Trivial names retained for naming organic compounds are known as ‘retained names’. Parent hydrides and functional parent compounds may have retained names. The number of parent hydrides having retained names has been kept almost unchanged through the years. The main reason is that the aliphatic ones methane, ethane, propane and butane have been in use since the Geneva Convention; most of the cyclic parent hydrides are used as components in systematic fusion nomenclature as discussed in Section P-52. The situation regarding functional parent compounds is different. Their number was sharply reduced in the 1979 Rules, and reduced still further in the 1993 Recommendations. In these recommendations, their usage as preferred IUPAC names has been sharply limited. All retained names in the 1993 list can be used in general and specialized nomenclature. Two distinct classes are thus recognized.

(1) Retained names used as preferred IUPAC names.

(2) Retained names recommended for general nomenclature.

A further classification regarding substitution was established in the 1993 Recommendations. Structures corresponding to retained names could be substituted without restriction, substituted in a limited way, or simply could not be substituted at all. This issue is discussed in P-15.1.8.

In the context of preferred IUPAC names, most parent hydrides having retained names recommended as preferred IUPAC names are fully substitutable and most functional parent compounds having retained names also recommended as preferred IUPAC names can be substituted, albeit in the limited way imposed by the presence of a characteristic group and the seniority of classes. Exceptions are known, when no substitution is allowed.

Retained names recommended for general and specialized nomenclature must be used as in the past. Rules about substitution of corresponding structures are less strict and traditional IUPAC nomenclature can still be applied in all its diversity and adaptability. In this Section, preferred IUPAC names only will be discussed.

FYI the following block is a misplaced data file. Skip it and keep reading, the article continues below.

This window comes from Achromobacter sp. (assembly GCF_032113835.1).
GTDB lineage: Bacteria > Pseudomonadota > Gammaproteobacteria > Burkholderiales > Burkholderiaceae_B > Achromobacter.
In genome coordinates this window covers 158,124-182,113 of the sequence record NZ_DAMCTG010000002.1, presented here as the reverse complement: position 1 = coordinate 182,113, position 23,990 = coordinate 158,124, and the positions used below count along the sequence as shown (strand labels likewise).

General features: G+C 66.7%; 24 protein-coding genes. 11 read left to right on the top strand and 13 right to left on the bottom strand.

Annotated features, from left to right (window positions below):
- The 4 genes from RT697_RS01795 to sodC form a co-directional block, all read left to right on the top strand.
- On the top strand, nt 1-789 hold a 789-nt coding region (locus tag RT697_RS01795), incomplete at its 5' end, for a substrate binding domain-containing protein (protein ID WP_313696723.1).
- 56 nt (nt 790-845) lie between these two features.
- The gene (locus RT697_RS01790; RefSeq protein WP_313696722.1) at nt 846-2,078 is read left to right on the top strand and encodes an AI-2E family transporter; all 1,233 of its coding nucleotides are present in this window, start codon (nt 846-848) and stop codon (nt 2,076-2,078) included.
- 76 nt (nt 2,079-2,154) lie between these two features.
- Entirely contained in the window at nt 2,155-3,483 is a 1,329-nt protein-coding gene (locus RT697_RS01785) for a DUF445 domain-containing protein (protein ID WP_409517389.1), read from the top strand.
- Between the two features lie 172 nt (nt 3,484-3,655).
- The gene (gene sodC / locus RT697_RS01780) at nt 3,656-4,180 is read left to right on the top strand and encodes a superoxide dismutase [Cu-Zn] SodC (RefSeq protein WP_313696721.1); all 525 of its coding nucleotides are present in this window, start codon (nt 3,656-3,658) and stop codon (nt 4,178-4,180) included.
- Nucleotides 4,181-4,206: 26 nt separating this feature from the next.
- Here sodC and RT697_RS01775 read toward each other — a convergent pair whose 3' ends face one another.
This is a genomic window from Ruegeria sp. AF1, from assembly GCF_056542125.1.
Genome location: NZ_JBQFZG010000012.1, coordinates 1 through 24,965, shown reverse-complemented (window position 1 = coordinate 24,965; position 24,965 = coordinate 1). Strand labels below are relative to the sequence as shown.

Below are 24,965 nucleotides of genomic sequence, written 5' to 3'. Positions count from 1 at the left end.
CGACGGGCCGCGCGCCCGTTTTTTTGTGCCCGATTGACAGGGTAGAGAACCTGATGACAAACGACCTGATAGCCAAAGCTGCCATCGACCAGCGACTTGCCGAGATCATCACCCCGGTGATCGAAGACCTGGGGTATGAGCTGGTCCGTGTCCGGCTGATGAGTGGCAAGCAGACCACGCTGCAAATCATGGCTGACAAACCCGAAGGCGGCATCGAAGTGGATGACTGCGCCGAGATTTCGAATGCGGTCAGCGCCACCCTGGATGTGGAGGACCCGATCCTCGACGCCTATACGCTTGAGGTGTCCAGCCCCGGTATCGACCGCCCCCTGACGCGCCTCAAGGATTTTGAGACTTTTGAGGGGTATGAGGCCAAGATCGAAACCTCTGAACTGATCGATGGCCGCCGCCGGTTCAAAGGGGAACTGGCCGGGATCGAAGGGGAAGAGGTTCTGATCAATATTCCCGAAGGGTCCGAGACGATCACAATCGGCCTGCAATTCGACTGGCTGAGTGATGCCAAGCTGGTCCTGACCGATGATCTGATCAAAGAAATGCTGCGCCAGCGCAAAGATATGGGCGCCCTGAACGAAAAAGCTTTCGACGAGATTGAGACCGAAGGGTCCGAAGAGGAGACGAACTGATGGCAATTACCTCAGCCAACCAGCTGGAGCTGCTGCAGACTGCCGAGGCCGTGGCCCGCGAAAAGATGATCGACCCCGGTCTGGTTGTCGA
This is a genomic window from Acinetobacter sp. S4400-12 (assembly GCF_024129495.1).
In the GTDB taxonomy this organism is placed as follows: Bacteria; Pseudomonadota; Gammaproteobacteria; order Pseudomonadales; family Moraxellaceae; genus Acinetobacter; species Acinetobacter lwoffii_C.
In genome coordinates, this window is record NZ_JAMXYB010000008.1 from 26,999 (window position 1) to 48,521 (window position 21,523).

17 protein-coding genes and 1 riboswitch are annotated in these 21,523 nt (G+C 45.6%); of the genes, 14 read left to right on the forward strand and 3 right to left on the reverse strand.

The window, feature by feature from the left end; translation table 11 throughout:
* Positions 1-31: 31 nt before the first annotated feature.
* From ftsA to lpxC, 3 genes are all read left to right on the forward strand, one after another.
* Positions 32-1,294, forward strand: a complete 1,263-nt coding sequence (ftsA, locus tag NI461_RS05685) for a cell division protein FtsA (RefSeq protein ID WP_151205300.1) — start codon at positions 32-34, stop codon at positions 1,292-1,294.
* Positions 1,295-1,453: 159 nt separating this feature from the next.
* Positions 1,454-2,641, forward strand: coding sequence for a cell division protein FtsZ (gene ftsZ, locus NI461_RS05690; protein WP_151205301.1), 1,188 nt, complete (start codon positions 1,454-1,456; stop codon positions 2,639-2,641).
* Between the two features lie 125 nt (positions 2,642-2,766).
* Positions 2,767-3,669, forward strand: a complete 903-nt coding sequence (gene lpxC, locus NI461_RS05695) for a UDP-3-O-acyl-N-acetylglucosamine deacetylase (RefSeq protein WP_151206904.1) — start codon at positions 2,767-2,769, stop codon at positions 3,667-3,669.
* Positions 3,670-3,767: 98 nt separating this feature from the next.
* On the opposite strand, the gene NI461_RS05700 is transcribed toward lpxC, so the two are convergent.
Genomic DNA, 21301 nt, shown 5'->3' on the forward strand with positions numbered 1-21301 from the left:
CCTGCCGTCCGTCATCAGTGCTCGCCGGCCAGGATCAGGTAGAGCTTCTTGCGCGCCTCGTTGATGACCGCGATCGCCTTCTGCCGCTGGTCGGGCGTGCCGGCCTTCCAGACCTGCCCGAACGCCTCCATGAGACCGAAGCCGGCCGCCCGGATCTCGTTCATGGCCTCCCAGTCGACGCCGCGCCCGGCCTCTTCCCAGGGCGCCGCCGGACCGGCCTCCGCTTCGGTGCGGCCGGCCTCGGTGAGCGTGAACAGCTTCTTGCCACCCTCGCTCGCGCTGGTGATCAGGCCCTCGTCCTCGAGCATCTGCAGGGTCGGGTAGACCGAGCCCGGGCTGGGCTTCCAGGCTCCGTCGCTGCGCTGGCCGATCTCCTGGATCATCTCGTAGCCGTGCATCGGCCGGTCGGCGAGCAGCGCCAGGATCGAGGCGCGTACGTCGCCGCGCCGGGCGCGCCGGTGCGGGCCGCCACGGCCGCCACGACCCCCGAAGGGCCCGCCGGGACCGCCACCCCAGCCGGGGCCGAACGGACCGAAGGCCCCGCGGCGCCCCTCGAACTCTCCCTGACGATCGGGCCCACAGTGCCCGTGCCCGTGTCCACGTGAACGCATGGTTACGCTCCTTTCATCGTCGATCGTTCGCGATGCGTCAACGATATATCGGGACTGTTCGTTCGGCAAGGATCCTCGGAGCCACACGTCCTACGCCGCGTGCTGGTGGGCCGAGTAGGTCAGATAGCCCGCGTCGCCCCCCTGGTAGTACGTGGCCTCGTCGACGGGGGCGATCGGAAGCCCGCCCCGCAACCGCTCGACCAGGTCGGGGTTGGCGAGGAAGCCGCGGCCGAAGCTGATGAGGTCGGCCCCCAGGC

Organic functional parent compounds having retained names used as preferred IUPAC names are all listed in P-34.1. Substitution is allowed on all structures except anisole and tert-butoxy, and formic acid and formyl group are substitutable with limitations.

For inorganic parent compounds, see P-67.1.2 and P-67.2.1. Organic functional parent compounds for general nomenclature, see P-34.1.3.

P-56 SELECTING THE PREFERRED SUFFIX FOR THE PRINCIPAL CHARACTERISTIC GROUP

Suffixes have always been considered as the most unique elements of the formation of names. In the past, some suffixes have been discarded and replaced by new ones. The following suffixes have been introduced or modified in these recommendations.

P-56.1 THE SUFFIX ‘PEROXOL’, FOR –OOH

It is now recommended to use the sufix ‘peroxol’ to provide substitutive names for hydroperoxides. Such names are preferred to those generated by functional class nomenclature.

The suffix ‘peroxol’ for –OOH is now adopted to name hydroperoxides, which in previous recommendations were named by functional class nomenclature.

Example:

CH3-CH2-OOH
ethaneperoxol (PIN)
ethyl hydroperoxide

P-56.2 THE SUFFIXES ‘SO-THIOPEROXOL’, AND CHALOGEN ANALOGUES

The suffix ‘sulfenic acid’ and its chalcogen analogues were discarded in the 1993 recommendations (ref. 2). In these recommendations, these suffixes are replaced by the new suffixes, ‘SO-thioperoxol’, ‘SeO-selenoperoxol’, ‘dithioperoxol’, ‘TeS-tellurothioperoxol’, ‘diselenoperoxol’, ‘SeTe-selenotelluroperoxol’ and ‘TeSe-telluroselenoperoxol’ (see P-63.4.2.1).

The suffixes SO-thioperoxol and its chalcogen analogues are now introduced to replace the suffix ‘sulfenic acid’ and its chalcogen analogues that were discarded in the 1993 recommendations.

Examples:

CH3-S-OH
methane-SO-thioperoxol (PIN)
(not methanesulfenic acid)

C6H5-SeSe-H
benzenediselenoperoxol (PIN)
(not benzeneselenoselenic acid)

P-56.3 THE SUFFIXES ‘IMIDAMIDE’ AND ‘CARBOXIMIDAMIDE’

The suffixes ‘amidine’ and ‘carboxamidine’, for –C(=NH)-NH2 and –(C)(=NH)-NH2, are no longer recommended. They are replaced by the new functional replacement suffixes ‘imidamide’ and ‘carboximidamide’ in preferred IUPAC names (see P-66.4.1).

Examples:

CH3-C(=NH)-NH2
ethanimidamide (PIN)
(no longer acetamidine)

C6H11-C(=NH)-NH2
cyclohexanecarboximidamide (PIN)
(no longer cyclohexanecarboxamidine)

P-56.4 THE ENDINGS ‘DIYL’ AND ‘YLIDENE’ VS. ‘YLENE’